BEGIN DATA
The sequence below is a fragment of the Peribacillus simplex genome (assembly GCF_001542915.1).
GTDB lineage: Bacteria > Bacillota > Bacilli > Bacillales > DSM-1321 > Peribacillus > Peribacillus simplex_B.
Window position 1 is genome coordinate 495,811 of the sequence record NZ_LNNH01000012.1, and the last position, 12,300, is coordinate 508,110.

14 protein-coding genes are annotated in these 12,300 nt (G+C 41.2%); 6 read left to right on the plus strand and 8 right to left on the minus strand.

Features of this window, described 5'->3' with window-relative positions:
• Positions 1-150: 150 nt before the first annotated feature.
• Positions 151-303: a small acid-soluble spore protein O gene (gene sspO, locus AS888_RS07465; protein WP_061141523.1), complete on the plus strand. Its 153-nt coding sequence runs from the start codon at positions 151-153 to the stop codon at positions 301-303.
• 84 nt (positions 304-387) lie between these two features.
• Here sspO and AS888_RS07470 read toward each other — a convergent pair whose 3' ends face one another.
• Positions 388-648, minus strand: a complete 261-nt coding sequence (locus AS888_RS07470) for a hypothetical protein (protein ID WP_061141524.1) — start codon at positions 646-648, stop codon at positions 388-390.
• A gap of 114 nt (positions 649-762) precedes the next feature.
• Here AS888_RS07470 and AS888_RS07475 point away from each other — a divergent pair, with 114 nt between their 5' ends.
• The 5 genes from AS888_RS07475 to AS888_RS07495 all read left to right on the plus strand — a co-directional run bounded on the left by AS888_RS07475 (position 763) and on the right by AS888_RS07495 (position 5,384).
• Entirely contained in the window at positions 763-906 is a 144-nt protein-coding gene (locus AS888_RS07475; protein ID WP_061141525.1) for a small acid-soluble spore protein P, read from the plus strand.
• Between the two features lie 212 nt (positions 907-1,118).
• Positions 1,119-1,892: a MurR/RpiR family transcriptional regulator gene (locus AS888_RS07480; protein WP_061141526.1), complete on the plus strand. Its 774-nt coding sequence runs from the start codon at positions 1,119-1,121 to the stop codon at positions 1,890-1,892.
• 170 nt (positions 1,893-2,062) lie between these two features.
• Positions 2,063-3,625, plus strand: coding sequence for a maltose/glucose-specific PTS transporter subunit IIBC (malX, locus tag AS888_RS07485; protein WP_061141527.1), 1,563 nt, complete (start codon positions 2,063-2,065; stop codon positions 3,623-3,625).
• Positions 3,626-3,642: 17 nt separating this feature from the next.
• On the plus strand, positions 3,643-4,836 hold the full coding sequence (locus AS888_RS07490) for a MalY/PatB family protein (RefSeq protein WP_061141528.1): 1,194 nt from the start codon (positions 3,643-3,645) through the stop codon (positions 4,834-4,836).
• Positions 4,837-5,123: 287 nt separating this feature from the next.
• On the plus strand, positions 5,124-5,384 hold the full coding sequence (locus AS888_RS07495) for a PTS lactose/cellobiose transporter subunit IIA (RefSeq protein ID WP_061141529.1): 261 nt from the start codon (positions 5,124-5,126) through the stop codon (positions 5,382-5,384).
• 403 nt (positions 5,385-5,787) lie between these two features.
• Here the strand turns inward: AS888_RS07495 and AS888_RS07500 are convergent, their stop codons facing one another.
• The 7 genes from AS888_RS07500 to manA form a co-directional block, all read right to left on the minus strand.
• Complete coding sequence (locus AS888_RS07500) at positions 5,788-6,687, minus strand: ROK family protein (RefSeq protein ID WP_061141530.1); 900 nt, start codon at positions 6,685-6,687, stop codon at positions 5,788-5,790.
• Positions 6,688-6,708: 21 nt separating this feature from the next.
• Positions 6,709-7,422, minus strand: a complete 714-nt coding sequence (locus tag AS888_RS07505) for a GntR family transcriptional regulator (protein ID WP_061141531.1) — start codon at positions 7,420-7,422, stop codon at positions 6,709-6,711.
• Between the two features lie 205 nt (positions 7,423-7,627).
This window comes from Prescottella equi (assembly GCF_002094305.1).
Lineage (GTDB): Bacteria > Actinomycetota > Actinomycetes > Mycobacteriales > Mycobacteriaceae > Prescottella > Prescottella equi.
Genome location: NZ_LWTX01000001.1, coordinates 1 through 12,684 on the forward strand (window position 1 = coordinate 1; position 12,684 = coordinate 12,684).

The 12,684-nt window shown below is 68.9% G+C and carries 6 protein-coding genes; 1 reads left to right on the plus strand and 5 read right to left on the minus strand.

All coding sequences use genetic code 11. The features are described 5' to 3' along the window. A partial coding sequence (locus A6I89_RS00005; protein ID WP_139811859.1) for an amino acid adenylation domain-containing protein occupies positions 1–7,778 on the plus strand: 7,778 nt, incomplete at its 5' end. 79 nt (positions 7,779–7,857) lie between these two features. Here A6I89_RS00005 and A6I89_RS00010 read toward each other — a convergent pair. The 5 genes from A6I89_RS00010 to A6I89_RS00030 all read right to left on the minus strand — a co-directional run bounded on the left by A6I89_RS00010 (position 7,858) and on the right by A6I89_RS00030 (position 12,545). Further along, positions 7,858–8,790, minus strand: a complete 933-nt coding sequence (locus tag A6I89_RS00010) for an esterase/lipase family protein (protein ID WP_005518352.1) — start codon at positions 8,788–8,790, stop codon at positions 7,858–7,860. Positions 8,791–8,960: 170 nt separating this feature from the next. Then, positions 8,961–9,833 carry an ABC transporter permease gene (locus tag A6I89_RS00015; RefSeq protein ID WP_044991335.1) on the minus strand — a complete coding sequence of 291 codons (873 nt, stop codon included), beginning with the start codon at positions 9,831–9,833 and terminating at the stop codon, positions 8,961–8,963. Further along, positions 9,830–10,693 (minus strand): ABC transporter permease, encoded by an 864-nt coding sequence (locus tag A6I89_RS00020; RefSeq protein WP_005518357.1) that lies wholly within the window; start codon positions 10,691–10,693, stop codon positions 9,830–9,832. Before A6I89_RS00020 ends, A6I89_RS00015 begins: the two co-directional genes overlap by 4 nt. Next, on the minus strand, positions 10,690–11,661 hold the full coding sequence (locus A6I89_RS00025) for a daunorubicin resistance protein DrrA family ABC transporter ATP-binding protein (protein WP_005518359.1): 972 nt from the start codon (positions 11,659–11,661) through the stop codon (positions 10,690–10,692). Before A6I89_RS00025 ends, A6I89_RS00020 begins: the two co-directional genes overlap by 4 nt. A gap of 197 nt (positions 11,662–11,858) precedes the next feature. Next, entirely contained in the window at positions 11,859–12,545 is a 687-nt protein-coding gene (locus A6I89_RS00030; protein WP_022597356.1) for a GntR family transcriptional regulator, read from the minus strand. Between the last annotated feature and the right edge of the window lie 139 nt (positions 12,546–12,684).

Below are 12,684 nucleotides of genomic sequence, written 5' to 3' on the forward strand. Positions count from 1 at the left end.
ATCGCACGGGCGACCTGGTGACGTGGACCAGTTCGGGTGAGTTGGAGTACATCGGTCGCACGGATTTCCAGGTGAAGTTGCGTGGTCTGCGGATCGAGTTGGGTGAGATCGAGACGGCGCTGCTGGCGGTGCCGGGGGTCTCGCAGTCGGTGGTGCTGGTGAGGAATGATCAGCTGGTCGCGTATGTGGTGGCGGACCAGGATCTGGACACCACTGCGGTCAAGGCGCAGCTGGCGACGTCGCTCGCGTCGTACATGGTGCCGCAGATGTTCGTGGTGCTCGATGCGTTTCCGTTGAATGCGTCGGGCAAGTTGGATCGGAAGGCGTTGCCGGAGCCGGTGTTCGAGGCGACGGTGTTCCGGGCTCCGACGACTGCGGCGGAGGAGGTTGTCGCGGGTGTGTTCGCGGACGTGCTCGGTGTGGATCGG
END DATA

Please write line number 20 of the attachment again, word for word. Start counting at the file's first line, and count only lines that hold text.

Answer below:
• On the plus strand, positions 3,643-4,836 hold the full coding sequence (locus AS888_RS07490) for a MalY/PatB family protein (RefSeq protein WP_061141528.1): 1,194 nt from the start codon (positions 3,643-3,645) through the stop codon (positions 4,834-4,836).